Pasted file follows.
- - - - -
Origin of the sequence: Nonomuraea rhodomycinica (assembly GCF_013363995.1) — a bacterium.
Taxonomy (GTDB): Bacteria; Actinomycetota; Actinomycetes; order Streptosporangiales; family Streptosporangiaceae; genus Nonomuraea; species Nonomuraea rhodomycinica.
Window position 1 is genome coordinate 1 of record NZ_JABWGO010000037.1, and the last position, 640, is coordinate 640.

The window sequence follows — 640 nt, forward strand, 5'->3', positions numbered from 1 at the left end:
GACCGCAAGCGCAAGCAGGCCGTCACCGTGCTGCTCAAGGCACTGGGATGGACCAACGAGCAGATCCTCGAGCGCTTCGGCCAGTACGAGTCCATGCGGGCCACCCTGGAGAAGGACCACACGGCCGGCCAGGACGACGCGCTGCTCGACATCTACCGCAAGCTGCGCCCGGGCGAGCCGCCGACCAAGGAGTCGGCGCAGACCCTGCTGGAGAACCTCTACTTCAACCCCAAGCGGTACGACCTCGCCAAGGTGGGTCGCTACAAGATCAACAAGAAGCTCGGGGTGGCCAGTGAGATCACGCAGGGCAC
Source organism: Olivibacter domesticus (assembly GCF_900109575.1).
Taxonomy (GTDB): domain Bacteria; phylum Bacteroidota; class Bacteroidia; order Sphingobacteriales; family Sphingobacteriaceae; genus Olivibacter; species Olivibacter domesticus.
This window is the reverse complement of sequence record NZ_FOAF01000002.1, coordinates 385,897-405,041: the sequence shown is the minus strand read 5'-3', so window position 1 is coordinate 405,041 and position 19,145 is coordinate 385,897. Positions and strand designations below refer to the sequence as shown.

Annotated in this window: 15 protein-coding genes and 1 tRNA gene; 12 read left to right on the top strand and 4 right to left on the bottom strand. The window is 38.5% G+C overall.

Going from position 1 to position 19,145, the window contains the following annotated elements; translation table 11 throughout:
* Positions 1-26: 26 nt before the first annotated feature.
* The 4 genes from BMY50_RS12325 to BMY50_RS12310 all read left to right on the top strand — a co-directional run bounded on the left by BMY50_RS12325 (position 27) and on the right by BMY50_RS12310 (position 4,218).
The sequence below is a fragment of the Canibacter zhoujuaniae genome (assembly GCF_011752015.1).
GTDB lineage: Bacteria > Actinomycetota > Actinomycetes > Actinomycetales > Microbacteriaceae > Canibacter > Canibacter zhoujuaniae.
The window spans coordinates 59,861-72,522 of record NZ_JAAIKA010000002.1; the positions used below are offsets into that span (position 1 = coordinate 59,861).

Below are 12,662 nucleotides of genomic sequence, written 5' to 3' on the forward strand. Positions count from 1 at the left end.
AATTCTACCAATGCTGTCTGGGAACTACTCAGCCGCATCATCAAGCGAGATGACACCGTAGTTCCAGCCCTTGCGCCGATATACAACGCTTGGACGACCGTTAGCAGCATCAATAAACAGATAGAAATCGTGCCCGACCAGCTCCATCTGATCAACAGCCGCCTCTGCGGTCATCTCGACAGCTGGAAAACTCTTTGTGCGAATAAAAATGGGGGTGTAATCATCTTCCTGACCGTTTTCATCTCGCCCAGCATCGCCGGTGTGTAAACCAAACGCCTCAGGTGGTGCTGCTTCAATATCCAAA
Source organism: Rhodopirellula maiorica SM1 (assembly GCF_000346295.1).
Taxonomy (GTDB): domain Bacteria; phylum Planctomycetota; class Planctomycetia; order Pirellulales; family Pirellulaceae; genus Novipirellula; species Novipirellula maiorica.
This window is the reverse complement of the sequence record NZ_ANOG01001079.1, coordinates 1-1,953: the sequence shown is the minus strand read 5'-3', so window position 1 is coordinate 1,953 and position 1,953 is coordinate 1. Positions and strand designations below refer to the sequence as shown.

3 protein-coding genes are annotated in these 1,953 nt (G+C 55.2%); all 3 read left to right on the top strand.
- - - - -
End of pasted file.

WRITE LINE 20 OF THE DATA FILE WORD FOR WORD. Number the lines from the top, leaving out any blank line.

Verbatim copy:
This window is the reverse complement of the sequence record NZ_ANOG01001079.1, coordinates 1-1,953: the sequence shown is the minus strand read 5'-3', so window position 1 is coordinate 1,953 and position 1,953 is coordinate 1. Positions and strand designations below refer to the sequence as shown.